Teengirl Fantasy have taken their music in different directions since 7 AM, but this spiritual follow-up to their debut reaffirms just how naturally ethereal mood-setting comes to Logan Takahashi and Nick Weiss, despite the seven years separating these albums.
8 AM revamps their debut's euphoric glow and dreamlike openness with some of the staccato rhythms of later works like Tracer, reminding listeners that this is a sequel, not a rehash.
"Seeds," which features Khalif Jones' soft-focus verses, is the lone track with vocals, offering a stark contrast to Tracer's prominent cameos.
Here and throughout 8 AM, however, Teengirl Fantasy strike a distinctive balance between hazy and defined on tracks like the cavernous "Where I Went" and "Telepaths," which recontextualizes '80s world music sounds with wobbly rhythms that are thoroughly 21st century.
The duo also employs some impressive spatial tricks on "Don't," where the melody seems to rise from the bassline and flurries of glistening synths disappear almost as quickly as they arrive; on "We Out," tones streak across ricocheting beats.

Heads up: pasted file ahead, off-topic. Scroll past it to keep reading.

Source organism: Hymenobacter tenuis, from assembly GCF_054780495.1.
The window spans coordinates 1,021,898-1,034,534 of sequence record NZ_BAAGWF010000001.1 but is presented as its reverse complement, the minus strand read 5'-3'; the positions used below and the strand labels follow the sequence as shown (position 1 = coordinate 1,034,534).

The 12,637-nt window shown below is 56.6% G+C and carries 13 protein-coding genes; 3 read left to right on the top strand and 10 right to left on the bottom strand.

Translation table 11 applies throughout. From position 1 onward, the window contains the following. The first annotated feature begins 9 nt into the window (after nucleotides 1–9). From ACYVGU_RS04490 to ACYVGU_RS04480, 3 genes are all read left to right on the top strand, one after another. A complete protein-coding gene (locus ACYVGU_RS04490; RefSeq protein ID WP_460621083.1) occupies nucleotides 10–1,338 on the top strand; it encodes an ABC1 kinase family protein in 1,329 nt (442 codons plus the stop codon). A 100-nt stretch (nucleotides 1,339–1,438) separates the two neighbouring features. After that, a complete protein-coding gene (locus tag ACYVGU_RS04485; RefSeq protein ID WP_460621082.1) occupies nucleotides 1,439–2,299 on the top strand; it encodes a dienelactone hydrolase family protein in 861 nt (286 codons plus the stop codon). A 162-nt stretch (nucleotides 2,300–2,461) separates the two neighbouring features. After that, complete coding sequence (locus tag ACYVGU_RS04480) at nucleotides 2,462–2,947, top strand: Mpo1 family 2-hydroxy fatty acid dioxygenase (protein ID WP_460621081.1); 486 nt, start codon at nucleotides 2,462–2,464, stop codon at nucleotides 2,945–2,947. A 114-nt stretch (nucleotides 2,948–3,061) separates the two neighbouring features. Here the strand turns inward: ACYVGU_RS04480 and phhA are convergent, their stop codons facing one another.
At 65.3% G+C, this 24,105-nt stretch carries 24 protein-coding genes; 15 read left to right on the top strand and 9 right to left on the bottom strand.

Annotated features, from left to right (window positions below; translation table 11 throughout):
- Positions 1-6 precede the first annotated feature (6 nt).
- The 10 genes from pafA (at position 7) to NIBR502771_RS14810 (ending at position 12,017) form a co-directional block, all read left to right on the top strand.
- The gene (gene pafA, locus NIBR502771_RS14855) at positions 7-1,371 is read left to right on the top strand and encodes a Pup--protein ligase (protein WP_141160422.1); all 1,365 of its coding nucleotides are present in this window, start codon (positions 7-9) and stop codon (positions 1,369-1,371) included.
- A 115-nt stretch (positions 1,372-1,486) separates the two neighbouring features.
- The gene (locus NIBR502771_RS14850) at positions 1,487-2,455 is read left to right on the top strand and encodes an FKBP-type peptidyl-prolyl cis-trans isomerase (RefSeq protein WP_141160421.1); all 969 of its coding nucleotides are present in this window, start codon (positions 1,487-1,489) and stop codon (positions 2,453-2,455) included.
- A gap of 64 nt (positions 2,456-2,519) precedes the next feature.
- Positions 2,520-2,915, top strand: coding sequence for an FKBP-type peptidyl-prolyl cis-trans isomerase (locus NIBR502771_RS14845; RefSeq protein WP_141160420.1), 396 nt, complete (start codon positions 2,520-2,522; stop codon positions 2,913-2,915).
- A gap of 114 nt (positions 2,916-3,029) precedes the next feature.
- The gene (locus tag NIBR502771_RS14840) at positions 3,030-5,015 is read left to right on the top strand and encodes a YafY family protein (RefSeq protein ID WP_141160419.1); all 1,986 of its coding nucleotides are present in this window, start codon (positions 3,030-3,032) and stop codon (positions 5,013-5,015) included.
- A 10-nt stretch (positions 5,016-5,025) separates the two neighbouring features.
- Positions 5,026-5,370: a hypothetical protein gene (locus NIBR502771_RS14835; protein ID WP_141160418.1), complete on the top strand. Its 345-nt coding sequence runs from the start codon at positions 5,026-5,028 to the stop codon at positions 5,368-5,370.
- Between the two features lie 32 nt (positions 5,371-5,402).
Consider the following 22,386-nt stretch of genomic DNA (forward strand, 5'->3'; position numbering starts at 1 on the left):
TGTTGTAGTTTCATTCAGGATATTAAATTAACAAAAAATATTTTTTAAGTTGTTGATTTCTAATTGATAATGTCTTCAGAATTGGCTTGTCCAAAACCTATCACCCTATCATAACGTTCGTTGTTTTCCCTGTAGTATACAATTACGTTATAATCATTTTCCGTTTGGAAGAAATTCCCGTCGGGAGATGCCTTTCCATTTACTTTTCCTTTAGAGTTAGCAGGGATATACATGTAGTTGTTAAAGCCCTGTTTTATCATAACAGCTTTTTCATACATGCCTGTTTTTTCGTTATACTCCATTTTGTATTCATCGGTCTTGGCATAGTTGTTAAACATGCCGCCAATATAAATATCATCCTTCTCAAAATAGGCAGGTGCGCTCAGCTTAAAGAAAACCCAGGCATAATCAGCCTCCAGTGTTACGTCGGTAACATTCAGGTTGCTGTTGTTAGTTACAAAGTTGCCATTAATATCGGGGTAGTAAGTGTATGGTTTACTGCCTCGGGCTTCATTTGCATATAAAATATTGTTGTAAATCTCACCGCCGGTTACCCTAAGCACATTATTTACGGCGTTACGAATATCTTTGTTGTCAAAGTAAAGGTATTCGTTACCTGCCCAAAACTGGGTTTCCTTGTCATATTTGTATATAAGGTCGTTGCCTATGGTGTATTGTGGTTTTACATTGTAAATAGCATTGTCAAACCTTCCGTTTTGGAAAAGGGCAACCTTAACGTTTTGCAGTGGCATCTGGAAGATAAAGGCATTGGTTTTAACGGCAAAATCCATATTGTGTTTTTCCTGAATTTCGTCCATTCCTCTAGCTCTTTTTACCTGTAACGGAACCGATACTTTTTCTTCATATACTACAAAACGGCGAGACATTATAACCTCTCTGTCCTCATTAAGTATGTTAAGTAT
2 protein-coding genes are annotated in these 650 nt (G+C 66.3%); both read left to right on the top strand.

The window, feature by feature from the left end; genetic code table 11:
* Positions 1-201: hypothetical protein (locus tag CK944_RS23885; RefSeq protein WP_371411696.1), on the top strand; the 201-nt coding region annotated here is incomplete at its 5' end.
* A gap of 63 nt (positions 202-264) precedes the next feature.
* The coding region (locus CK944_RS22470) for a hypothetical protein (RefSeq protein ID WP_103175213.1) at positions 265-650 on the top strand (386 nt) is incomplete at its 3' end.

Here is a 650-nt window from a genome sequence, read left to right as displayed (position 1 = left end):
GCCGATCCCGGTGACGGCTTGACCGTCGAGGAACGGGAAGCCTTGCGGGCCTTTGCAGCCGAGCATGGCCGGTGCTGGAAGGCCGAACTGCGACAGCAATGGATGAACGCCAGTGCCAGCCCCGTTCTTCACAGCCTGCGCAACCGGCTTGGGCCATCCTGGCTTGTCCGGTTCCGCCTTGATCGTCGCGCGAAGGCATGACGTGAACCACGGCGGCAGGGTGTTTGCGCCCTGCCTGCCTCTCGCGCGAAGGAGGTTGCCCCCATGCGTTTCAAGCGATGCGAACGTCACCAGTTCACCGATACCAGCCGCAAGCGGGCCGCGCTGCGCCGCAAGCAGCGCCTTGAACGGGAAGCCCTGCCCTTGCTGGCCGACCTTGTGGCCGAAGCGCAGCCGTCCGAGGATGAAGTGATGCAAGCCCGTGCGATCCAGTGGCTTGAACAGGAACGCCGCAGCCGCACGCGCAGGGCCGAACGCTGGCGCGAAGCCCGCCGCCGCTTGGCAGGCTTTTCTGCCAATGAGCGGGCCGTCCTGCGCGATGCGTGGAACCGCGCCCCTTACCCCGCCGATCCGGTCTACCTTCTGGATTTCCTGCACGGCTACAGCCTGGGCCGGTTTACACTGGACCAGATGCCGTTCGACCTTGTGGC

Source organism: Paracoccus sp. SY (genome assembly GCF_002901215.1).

The way that 8 AM teeters between kinetic and dreamy is most compelling when Weiss and Takahashi allow themselves room to expand: The bubbling, bleeping, and sweeping synths that make up the aptly named "Crash Soft" could be called a riot of textures if the results didn't sound so smooth.
As 8AM comes to a close, Teengirl Fantasy imbue it with the same emotional heft that made their debut so beloved.
"All of the Time," one of the album's true epics, is a standout, along with the joyous "Star-rise" and "Wet Eyes and Exhilaration," on which Takahashi and Weiss sound like they're ready to start the whole thing over again.
A worthy update of 7AM's tone poems, 8AM proves that seven years can feel like only an hour later when the music is this transporting.